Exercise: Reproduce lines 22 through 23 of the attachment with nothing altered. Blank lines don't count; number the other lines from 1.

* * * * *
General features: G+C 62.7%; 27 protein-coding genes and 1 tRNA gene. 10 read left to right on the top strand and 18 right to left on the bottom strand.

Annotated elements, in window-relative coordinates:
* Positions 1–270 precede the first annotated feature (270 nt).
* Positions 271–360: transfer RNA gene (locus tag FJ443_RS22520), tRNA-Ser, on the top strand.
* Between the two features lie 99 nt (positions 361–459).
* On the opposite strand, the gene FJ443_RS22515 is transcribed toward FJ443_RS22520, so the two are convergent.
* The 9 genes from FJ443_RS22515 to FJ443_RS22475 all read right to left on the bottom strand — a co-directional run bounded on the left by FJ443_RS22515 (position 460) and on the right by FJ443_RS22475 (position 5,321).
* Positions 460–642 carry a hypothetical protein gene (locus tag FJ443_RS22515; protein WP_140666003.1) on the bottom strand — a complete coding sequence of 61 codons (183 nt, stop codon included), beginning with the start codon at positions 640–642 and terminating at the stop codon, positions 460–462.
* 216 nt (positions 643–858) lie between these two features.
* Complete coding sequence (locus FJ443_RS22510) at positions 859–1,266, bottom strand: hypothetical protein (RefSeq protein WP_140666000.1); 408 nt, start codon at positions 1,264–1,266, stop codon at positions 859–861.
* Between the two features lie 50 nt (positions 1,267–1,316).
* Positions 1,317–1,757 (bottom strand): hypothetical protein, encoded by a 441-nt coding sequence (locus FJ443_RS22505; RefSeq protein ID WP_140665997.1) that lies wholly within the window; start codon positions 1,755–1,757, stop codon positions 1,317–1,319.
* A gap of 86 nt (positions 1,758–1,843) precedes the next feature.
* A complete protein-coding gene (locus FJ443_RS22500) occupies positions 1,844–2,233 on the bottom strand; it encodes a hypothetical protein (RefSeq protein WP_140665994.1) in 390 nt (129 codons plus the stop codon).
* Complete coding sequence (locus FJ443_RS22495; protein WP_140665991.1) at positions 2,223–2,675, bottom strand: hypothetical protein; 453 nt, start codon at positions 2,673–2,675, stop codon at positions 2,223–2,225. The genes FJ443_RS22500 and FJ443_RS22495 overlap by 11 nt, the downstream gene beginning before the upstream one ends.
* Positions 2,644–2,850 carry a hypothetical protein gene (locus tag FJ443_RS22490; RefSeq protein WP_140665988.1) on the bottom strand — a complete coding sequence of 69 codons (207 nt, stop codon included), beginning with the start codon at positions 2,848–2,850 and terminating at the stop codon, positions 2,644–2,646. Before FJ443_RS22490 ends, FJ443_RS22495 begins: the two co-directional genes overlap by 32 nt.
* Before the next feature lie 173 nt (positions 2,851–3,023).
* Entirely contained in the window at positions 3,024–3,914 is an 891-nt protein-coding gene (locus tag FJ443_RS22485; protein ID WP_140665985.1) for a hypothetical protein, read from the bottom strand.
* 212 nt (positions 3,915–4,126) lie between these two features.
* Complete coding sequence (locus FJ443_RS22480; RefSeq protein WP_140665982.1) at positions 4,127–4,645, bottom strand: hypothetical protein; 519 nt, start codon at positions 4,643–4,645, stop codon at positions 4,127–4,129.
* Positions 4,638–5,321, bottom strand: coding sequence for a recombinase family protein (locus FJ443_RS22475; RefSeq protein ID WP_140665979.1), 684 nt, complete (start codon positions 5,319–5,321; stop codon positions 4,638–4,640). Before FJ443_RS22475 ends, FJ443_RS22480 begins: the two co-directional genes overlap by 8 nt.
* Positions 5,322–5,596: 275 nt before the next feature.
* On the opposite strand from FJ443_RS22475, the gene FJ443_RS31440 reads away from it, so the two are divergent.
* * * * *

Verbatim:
* Positions 5,322–5,596: 275 nt before the next feature.
* On the opposite strand from FJ443_RS22475, the gene FJ443_RS31440 reads away from it, so the two are divergent.